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Why This Under-the-Radar Stock Is a Buy

By Lee Samaha - Apr 30, 2021 at 8:47AM

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This chemicals company has been transformed in recent years and looks set for strong growth in the years to come.

Global chemicals and specialty materials company Celanese (CE 0.35%) definitely isn't a household name, but that shouldn't detract from its worthiness as an excellent investment option. Celanese has an attractive mix of near-, mid-, and long-term upside potential. For investors who like to find hidden gems lying off the beaten path, the stock is well worth a position in a portfolio. Here's why.

Near-term potential

Celanese's recent first-quarter earnings report highlighted the strength of the current trends in the business. Simply put, the recovering global economy is strengthening end demand for many of Celanese's products at a time when supply is tightening. The result is higher prices for many of its chemicals, which means higher profits for Celanese.

A close up photo of piece of plastic

Image source: Getty Images.

For reference, Celanese is a manufacturer of intermediate chemicals and materials such as acetyl chain products used in coatings, paint, adhesives, paper and packaging, automotive products, electronics, and electrical products.

Investors can see the strengthening momentum in the dramatic increase in full-year 2021 earnings per share (EPS) guidance as the year has progressed. Indeed, the most recent increase in EPS is rather startling, considering that the Celanese investor day took place less than a month ago.


Q1 2021/Current

Investor Day/March 2021

Q4 2020/Jan. 2021

Adjusted EPS

$12.50 to $13.50

$11 to $11.50

$9.50 to $10

Data source: Celanese presentations.

CEO Lori Ryerkerk discussed the industry backdrop during the earnings call, outlining how acetic acid prices took off "again in China and really versus where we had been in March, which was around call it $700, $750. Really in the last many weeks, we've seen prices greatly increased. And now, we're sometimes over $1,000."

The increase comes as a consequence of "really robust demand since at least the fourth quarter of '20 as the world moved into recovery," according to Ryerkerk. At the same time, supply is tight due to Winter Storm Uri "taking three of four acetic acid production units in the U.S. offline. By our estimates, this resulted in a reduction in global acetic acid supply of approximately 5% for the quarter."

Meanwhile, the near-term outlook remains positive, as Ryerkerk believes Celanese's customers won't be back to "near-normal levels" of inventory until the third quarter.

Medium-term outlook

The pricing of Celanese's acetyl chain products is subject to the usual volatility around demand and supply, so it would be a mistake to assume prices are moving inexorably higher. Ryerkerk said she expected some negative impact from the slowdown in automotive production due to the semiconductor shortage to hit in the second quarter.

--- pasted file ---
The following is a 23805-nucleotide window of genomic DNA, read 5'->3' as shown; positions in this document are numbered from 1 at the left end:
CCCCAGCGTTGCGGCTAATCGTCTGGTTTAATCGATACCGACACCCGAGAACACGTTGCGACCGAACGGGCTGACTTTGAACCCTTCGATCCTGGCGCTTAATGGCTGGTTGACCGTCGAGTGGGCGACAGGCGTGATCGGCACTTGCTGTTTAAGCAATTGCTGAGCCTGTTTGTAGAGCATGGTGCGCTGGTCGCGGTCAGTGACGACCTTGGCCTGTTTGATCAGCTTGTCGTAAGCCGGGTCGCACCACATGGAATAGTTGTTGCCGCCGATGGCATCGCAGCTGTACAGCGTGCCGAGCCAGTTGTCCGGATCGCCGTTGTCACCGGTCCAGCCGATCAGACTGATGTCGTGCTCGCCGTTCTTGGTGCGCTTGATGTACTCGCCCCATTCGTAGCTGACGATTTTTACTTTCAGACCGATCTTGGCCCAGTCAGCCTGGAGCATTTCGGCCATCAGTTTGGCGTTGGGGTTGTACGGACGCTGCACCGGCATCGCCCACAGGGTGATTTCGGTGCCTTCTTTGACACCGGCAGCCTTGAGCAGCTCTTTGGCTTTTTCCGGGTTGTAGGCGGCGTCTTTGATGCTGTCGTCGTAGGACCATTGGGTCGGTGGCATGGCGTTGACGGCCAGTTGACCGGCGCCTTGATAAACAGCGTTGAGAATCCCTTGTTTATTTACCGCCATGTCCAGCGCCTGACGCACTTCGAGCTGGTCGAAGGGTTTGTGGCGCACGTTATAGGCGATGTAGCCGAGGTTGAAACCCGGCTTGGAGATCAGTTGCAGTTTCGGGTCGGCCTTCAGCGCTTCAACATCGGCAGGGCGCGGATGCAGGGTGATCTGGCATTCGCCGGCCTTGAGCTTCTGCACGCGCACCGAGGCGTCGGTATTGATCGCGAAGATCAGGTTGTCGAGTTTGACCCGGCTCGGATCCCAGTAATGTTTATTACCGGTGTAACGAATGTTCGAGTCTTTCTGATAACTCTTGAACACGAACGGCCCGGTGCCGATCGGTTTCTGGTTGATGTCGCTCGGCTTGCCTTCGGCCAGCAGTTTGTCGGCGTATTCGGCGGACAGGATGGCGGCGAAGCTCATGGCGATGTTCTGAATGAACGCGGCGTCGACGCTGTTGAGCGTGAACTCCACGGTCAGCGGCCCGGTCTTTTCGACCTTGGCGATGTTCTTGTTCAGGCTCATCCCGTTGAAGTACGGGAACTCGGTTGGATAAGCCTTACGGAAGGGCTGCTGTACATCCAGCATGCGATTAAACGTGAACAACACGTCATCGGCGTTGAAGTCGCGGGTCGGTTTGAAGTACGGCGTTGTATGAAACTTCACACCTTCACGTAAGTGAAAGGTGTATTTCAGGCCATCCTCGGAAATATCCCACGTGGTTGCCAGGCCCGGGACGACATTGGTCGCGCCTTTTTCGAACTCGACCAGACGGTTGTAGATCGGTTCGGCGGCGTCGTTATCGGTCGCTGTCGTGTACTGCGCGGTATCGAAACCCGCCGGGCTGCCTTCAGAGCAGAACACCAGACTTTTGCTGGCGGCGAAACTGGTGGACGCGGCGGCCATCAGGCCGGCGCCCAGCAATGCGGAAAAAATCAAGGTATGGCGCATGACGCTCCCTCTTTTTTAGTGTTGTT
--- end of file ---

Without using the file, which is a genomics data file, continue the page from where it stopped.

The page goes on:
That said, there's reason to think the medium-term demand and supply dynamics will remain favorable. Ryerkerk believes there's been a "structural improvement in terms of demand for acetyl chain products" due to their usage in packaging, coatings, construction, and materials used to maintain infrastructure.

A man pointing to a rising red line on a wall

The price of acetic acid has soared in 2021. Image source: Getty Images.

While Ryerkerk's assumptions are subject to debate, it's fair to say that Celanese's major acetyl chain end markets (paints and coatings, adhesives, and paper and packaging) are in essential parts of the economy that will grow over the long term. Moreover, it takes a few years to build a plant to add significant capacity to the marketplace. Celanese has many of the lowest-cost production plants in the industry, and is in the process of doubling capacity at its Clear Lake plant by 2023 -- the lowest-cost acetic acid production plant in the world.

It all adds up to the company standing an excellent chance of exceeding its medium-term targets of adjusted EPS of $13-$14 by 2023, and cumulative operating cash flow of $4 billion to $5 billion in 2021-2023. Given that the cash flow target had $11-$11.50 in EPS for 2021 baked in (see table above) and management has already upgraded its 2021 EPS estimate to $12.50-$13.50, it's reasonable to assume Celanese can exceed its medium-term targets.

Long-term growth

Management's investments in productivity-enhancing technologies and rationalizing less productive plants has resulted in a significant improvement in underlying profitability.

To be clear, the price of many of Celanese's products will always be volatile and subject to ups and downs. However, over the last decade, there's been an upward shift in operating margins, even when revenue slumps due to lower pricing. That's great news for long-term profitability.

CE Revenue (TTM) Chart

Data by YCharts

Is Celanese stock a buy?

Based on management's assumptions of adjusted EPS in the $11-14 range for 2021-2023 and $12.50-$13.50 for 2021, a worst-case scenario would result in in an average of $8.85 in adjusted EPS over the last decade, meaning the stock trades on less than 18 times its 10-year average earnings. That's a good value for a cyclical stock, and considering that margins have improved over the period, the next decade should see an even higher EPS generation in the future. All told, the stock is attractive for long-term investors.

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